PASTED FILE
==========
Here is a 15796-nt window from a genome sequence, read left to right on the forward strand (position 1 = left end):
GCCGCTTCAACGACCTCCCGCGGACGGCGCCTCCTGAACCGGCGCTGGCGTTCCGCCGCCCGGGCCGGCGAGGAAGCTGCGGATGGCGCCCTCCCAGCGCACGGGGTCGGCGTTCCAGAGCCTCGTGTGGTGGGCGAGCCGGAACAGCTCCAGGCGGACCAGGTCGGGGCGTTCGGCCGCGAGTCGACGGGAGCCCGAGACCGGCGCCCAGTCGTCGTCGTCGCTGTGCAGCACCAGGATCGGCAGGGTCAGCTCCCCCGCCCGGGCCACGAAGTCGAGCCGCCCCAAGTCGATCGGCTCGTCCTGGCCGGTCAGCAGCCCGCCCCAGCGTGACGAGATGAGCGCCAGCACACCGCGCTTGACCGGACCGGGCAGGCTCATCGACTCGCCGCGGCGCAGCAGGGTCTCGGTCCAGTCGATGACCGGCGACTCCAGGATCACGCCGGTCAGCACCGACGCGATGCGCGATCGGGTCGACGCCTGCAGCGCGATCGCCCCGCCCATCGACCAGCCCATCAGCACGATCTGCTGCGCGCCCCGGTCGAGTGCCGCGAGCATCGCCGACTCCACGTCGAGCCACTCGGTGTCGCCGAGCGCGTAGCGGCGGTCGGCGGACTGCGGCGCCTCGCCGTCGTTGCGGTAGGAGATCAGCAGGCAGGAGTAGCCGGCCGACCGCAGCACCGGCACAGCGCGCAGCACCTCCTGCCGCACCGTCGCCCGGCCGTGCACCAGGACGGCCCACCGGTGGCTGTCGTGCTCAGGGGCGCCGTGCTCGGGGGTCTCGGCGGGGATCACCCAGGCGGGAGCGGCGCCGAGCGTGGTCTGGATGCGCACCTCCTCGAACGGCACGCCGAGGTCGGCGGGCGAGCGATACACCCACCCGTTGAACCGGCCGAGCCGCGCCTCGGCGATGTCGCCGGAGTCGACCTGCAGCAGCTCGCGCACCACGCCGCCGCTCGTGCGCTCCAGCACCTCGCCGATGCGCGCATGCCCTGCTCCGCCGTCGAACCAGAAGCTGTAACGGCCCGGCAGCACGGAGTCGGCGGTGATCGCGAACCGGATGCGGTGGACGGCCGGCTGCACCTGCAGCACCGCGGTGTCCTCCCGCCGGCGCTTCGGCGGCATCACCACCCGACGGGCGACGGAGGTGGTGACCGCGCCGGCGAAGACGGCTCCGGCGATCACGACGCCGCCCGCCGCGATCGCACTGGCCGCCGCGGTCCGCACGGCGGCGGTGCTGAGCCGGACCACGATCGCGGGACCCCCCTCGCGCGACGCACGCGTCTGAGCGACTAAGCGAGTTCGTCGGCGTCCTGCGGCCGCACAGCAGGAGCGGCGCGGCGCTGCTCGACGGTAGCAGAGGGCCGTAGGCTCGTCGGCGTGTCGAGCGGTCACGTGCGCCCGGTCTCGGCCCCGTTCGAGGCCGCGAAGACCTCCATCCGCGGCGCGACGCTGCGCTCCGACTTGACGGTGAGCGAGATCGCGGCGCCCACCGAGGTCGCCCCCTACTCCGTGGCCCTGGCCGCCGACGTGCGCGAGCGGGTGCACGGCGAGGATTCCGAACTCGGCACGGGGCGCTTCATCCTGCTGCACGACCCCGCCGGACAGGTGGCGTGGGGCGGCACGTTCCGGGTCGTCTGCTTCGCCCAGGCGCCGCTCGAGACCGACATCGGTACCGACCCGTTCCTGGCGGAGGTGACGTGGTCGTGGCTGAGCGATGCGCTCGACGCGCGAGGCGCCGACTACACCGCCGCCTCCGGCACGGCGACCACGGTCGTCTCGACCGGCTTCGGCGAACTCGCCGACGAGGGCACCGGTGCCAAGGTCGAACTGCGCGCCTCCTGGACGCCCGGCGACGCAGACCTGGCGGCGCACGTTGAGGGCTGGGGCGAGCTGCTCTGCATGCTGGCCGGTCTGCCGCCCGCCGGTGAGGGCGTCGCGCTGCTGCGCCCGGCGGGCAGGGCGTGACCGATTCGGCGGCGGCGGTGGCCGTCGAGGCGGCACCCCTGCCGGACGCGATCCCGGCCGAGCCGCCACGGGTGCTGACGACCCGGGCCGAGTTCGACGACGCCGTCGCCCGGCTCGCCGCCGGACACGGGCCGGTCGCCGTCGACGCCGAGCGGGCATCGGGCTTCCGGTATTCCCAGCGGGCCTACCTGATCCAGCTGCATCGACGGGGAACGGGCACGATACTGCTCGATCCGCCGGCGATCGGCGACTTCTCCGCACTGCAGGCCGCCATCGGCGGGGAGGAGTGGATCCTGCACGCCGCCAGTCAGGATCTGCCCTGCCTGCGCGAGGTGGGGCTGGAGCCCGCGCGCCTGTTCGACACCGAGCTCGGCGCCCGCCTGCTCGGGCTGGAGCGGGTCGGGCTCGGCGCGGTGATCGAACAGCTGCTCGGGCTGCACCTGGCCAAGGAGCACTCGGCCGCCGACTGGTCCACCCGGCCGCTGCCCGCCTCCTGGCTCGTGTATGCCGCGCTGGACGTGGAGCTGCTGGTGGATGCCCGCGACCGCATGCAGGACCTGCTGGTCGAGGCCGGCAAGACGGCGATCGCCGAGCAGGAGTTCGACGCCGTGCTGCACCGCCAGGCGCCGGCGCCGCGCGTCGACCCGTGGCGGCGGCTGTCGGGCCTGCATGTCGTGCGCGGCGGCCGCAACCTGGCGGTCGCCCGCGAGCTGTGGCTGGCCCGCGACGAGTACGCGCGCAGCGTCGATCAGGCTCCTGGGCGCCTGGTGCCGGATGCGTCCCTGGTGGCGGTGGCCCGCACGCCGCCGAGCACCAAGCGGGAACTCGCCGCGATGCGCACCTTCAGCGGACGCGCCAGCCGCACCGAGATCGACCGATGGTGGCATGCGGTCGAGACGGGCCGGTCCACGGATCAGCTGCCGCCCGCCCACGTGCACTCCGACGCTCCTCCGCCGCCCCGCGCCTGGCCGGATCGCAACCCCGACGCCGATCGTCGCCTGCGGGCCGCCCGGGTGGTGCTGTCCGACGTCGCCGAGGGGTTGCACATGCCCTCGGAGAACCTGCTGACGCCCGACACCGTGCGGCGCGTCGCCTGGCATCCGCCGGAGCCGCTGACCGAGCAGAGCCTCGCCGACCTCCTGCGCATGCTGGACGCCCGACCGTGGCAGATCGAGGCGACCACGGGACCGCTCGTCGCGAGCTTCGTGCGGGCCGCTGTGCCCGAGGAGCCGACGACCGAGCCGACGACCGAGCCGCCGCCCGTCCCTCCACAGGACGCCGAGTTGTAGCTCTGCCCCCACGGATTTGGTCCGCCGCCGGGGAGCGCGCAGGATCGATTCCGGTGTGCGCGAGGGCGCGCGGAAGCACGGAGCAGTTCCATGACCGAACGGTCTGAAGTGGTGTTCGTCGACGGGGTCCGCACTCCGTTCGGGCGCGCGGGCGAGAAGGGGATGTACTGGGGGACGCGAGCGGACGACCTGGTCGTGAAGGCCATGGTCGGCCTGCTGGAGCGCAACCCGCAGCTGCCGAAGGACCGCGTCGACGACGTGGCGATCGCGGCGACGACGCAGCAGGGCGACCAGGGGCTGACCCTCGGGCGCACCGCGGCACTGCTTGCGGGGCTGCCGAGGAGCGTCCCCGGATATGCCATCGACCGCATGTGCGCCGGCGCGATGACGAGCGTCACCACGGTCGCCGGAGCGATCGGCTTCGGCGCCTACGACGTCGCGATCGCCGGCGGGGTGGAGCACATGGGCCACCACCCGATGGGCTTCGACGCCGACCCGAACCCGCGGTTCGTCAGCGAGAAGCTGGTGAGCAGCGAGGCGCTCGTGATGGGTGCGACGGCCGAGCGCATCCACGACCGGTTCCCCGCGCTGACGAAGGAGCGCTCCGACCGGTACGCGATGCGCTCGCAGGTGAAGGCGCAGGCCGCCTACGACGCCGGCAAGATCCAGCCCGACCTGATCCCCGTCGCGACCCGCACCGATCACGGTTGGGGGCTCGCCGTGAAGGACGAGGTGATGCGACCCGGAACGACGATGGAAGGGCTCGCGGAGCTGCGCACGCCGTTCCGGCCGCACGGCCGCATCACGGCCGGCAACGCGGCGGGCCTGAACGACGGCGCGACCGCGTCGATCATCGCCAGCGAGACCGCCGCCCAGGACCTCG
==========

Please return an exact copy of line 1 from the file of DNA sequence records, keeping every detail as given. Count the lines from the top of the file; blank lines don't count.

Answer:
Here is a 15796-nt window from a genome sequence, read left to right on the forward strand (position 1 = left end):